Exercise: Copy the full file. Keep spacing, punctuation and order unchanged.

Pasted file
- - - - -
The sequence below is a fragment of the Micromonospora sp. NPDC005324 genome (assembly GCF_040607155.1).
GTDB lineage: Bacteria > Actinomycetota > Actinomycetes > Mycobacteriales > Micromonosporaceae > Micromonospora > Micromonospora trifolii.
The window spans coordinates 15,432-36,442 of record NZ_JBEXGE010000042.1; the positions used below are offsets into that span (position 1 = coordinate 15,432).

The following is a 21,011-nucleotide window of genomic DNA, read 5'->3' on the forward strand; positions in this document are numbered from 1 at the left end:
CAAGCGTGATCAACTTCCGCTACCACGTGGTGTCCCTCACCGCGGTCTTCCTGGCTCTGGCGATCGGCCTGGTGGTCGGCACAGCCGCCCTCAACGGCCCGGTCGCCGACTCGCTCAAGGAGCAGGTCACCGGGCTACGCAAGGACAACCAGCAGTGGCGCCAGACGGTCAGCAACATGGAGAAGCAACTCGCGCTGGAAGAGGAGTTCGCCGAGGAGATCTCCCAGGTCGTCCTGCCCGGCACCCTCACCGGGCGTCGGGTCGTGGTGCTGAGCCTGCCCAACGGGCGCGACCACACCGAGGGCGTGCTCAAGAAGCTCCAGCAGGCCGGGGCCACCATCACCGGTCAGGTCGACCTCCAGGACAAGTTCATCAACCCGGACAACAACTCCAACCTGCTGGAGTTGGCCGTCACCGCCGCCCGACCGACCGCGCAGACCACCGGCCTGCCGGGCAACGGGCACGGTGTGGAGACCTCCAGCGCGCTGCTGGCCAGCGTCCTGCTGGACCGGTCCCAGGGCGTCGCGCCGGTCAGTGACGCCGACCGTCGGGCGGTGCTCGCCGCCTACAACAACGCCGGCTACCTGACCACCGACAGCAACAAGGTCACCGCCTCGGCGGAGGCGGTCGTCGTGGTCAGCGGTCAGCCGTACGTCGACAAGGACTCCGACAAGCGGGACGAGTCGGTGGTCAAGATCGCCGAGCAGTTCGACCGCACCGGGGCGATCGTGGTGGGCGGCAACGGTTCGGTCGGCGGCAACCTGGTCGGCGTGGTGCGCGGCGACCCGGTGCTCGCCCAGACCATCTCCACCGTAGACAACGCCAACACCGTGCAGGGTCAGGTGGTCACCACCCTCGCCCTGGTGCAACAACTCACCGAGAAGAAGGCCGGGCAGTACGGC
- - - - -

The sequence below is a fragment of the Micromonospora sp. NPDC005324 genome (assembly GCF_040607155.1).
GTDB lineage: Bacteria > Actinomycetota > Actinomycetes > Mycobacteriales > Micromonosporaceae > Micromonospora > Micromonospora trifolii.
The window spans coordinates 15,432-36,442 of record NZ_JBEXGE010000042.1; the positions used below are offsets into that span (position 1 = coordinate 15,432).

The following is a 21,011-nucleotide window of genomic DNA, read 5'->3' on the forward strand; positions in this document are numbered from 1 at the left end:
CAAGCGTGATCAACTTCCGCTACCACGTGGTGTCCCTCACCGCGGTCTTCCTGGCTCTGGCGATCGGCCTGGTGGTCGGCACAGCCGCCCTCAACGGCCCGGTCGCCGACTCGCTCAAGGAGCAGGTCACCGGGCTACGCAAGGACAACCAGCAGTGGCGCCAGACGGTCAGCAACATGGAGAAGCAACTCGCGCTGGAAGAGGAGTTCGCCGAGGAGATCTCCCAGGTCGTCCTGCCCGGCACCCTCACCGGGCGTCGGGTCGTGGTGCTGAGCCTGCCCAACGGGCGCGACCACACCGAGGGCGTGCTCAAGAAGCTCCAGCAGGCCGGGGCCACCATCACCGGTCAGGTCGACCTCCAGGACAAGTTCATCAACCCGGACAACAACTCCAACCTGCTGGAGTTGGCCGTCACCGCCGCCCGACCGACCGCGCAGACCACCGGCCTGCCGGGCAACGGGCACGGTGTGGAGACCTCCAGCGCGCTGCTGGCCAGCGTCCTGCTGGACCGGTCCCAGGGCGTCGCGCCGGTCAGTGACGCCGACCGTCGGGCGGTGCTCGCCGCCTACAACAACGCCGGCTACCTGACCACCGACAGCAACAAGGTCACCGCCTCGGCGGAGGCGGTCGTCGTGGTCAGCGGTCAGCCGTACGTCGACAAGGACTCCGACAAGCGGGACGAGTCGGTGGTCAAGATCGCCGAGCAGTTCGACCGCACCGGGGCGATCGTGGTGGGCGGCAACGGTTCGGTCGGCGGCAACCTGGTCGGCGTGGTGCGCGGCGACCCGGTGCTCGCCCAGACCATCTCCACCGTAGACAACGCCAACACCGTGCAGGGTCAGGTGGTCACCACCCTCGCCCTGGTGCAACAACTCACCGAGAAGAAGGCCGGGCAGTACGGC